Gremlins
was released in 1984, the summer I turned 10. I saw it with my cousin. We loved it. I bought the novelization and read it repeatedly. (It says Gizmo is an extra-terrestrial!) I bought a plush Gizmo toy that squeaked when you shook it. My school folders were festooned with Gremlins stickers, drawings, and other merchandise. To me, Gremlins was a perfect horror movie -- scary and fun with some humor thrown in for good measure.

Then I grew up and the Internet happened and I started to read other people's views on the film. Apparently it was a dark comedy? What?! That scene where Kate tells Billy how her dad died on Christmas Eve -- that was supposed to be morbidly funny, not sad? Huh.

With new eyes I watched Gremlins again recently, the first time in at least 15 years. Sure enough, it does play better as a macabre spoof of 1950s monster movies -- in fact, that's the only way the illogical and arbitrary "don't feed them after midnight" rule can even work: as a parody of illogical and arbitrary rules. Kate's story really is funny, as are the other juxtapositions of horror and Christmas (Santa Claus mobbed by gremlins, the monsters posing as Christmas carolers, etc.).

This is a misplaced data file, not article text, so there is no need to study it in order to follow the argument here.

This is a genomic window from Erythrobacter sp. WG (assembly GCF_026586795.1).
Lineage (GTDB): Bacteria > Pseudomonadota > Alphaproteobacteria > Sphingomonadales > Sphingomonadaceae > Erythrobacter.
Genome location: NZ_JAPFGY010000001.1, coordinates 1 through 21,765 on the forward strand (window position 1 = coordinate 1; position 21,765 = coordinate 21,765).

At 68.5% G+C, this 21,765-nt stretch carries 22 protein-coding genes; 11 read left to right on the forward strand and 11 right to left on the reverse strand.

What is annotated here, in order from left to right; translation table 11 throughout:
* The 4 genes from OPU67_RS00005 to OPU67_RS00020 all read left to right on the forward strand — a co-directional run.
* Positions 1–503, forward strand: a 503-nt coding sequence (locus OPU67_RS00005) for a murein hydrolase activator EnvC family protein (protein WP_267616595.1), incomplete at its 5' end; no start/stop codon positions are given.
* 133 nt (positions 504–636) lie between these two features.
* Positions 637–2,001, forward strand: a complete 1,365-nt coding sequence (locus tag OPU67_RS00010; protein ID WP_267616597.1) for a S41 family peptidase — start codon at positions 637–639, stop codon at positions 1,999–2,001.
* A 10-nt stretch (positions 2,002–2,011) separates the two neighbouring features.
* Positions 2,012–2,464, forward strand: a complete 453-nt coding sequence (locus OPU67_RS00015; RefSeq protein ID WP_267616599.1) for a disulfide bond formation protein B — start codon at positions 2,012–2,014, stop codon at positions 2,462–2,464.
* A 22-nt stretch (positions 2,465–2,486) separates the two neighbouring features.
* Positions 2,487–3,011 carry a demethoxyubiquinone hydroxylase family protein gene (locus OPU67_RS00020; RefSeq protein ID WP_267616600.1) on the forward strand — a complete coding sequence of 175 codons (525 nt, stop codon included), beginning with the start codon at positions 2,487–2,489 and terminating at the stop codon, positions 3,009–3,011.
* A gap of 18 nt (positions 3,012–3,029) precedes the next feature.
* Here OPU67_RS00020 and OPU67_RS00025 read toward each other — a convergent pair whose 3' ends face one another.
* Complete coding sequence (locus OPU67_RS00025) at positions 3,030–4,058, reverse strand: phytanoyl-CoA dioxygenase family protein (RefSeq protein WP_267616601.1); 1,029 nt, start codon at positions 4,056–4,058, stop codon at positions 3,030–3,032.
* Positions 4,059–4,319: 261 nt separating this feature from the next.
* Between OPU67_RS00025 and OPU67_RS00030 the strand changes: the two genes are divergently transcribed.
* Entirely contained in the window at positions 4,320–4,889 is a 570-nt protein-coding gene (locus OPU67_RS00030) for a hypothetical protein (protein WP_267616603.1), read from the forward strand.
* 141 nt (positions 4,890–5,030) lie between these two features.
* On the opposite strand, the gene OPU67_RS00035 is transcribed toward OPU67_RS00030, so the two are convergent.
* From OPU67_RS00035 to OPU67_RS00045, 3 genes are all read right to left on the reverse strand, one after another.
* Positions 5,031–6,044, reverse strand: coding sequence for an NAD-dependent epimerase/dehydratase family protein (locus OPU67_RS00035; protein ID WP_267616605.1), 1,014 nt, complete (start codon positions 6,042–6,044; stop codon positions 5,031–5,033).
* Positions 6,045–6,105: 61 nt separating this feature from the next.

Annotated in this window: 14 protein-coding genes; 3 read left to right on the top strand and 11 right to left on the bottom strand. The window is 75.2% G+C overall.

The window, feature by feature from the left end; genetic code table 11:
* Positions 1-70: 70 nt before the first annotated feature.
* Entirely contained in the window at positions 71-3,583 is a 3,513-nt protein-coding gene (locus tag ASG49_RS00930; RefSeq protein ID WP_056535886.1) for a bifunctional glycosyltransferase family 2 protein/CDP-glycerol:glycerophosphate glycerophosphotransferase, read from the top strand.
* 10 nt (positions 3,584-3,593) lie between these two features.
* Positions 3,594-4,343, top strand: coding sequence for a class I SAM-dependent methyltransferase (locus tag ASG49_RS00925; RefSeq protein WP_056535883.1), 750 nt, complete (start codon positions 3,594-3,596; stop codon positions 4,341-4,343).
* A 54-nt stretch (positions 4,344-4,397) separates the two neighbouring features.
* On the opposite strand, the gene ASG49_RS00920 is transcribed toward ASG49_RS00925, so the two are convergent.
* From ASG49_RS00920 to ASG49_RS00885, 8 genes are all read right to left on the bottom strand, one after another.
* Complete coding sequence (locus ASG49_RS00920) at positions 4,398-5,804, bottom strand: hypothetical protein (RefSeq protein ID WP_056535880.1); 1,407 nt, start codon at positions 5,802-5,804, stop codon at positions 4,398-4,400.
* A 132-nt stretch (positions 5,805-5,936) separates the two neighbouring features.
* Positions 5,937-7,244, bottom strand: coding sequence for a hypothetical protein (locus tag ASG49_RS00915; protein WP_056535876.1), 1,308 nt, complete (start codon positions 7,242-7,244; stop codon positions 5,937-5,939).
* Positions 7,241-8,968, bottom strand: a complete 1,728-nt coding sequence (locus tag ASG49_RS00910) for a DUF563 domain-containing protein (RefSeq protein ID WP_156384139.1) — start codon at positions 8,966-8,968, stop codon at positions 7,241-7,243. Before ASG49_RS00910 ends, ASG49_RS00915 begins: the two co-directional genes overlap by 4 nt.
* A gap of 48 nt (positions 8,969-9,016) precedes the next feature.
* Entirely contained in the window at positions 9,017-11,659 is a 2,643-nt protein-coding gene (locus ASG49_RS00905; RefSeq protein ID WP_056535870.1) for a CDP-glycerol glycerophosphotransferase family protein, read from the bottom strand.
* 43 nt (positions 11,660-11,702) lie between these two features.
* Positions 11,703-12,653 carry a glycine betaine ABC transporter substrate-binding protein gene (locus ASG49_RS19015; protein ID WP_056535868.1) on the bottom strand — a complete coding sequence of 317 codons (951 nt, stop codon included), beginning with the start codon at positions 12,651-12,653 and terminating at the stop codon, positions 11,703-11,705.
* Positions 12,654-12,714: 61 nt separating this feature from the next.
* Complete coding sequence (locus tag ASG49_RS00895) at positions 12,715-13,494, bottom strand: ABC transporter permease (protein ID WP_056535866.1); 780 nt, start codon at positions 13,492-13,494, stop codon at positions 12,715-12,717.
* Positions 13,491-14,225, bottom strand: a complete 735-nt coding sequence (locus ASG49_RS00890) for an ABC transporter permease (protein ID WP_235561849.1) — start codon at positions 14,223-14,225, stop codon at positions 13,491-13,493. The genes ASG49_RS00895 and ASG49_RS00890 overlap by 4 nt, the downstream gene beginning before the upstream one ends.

A few things struck me in particular this time around. First, as a protagonist, Billy (Zach Galligan) is pretty useless. He's painted as a nice guy with ambitions of being a cartoonist, but for some reason he still lives in his parents' attic, has a dead-end job at a bank, and drives a car that doesn't work. He's a loser. He manages to save his mother from a gremlin (after she's already taken care of three others by herself, thank you very much), and he succeeds in dispatching a theater full of others later on by doing something that doesn't take much brains or bravery: he sets it on fire. In the climax, it's Gizmo who saves the day while an injured Billy watches helplessly.

Billy is also kind of stupid. When Kate tells him she doesn't celebrate Christmas, he says, "What, are you Hindu or something?" That's not just insensitive, but clueless, too: In the United States, wouldn't Jewish be your first guess? I'm just sayin'.
categories Features, Cinematical